A journey into the eyes and mind of a naturalist.

Bumbles

Comparing a clump of Sedum to the African Savannah may be a stretch for some.  I have already given examples of predation and vast herds moving across this temporary, but bountiful, food source.  But what African Savannah would be complete without the megafauna, the elephants, giraffe, and rhino that we all know and love?

I think the Sedum equivalent to these beasts would have to be the Bumble Bees.  Like their African counterparts very little gets in their way.  On the flower predators step aside.  When they land the other insects gracefully give way.

The Bumble Bees ignore their smaller pollinators and gorge themselves on nectar hidden deep within the flower.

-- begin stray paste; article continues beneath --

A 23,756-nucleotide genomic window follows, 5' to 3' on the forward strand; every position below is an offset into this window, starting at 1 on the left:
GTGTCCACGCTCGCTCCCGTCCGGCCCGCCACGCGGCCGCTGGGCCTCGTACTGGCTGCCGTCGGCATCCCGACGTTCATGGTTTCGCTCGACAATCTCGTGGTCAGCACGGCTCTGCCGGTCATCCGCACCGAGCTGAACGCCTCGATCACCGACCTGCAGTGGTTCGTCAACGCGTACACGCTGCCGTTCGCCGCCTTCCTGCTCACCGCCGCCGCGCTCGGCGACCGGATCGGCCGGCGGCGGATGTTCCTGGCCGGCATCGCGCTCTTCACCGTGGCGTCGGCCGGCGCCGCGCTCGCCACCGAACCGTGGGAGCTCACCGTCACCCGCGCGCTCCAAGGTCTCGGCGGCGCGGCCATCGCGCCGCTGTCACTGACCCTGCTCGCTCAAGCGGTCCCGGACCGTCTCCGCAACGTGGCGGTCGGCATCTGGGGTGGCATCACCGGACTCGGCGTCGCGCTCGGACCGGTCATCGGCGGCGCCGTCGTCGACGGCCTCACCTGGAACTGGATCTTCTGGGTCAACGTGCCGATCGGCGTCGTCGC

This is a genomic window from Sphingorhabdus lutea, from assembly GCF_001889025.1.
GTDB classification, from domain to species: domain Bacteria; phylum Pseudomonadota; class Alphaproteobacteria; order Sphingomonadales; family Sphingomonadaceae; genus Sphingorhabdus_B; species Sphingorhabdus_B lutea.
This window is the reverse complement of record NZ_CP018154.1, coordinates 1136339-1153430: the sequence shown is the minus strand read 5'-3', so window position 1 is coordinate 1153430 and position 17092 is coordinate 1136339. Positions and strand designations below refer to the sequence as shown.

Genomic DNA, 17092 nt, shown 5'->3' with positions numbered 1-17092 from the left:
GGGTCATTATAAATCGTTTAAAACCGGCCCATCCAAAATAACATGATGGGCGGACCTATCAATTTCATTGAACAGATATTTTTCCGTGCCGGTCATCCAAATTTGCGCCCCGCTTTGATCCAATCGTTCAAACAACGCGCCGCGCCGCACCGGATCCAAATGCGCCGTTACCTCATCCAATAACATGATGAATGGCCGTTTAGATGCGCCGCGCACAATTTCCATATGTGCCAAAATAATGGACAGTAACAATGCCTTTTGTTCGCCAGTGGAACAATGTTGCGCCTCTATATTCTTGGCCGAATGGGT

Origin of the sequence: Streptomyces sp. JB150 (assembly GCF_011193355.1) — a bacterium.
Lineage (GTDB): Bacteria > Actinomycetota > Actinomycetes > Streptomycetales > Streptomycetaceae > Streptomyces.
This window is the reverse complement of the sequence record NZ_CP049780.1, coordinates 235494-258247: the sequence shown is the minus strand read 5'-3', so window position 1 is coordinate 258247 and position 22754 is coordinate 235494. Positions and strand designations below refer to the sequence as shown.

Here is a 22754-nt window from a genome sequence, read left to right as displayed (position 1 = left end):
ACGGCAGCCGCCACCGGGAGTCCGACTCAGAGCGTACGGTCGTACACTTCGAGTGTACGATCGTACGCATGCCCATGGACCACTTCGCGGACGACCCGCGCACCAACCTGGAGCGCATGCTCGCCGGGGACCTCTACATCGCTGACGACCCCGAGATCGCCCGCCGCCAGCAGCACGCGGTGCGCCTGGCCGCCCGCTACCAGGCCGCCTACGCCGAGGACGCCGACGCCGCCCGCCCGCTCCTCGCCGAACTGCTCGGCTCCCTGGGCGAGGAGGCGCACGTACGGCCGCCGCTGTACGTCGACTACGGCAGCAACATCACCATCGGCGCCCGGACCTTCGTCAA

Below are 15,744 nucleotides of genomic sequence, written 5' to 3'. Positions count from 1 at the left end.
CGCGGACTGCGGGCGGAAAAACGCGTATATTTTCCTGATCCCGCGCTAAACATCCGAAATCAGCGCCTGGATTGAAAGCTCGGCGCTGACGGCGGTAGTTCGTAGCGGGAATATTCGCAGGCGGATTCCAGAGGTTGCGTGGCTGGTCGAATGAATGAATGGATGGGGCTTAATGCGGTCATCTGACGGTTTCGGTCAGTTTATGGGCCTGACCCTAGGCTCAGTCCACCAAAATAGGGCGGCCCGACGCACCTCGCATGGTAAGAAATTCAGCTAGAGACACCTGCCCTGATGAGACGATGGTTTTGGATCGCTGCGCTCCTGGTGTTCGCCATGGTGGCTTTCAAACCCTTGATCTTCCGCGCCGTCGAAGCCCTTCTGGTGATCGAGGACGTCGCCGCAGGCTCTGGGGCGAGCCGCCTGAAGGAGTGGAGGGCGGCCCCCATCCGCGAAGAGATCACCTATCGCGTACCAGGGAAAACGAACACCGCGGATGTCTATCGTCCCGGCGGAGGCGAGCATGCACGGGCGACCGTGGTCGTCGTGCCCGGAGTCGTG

How do the bees know which flower have already been tapped?   A bee on a clump will not try to tap a flower it has already fed from.  There is some memory and environmental awareness taking place in those little bee brains.  They are not the mindless workers we take them to ‘bee’.

As they poke and prod for their nectar they unwittingly pollinate the flowers, ensuring the plant reproduces to enable another generation of flowers, and bees, the following summer.

Next time you eat an Apple, or get squirted in the eye with a fresh Grapefruit, or get a Tomato sauce stain on your shirt,  thank that pollinator, probably a bee for diligently collecting nectar and pollinating the flower from which these fruits came.

Without bees we don’t get fruit.

Up Next:  Caterpillar Update and More!

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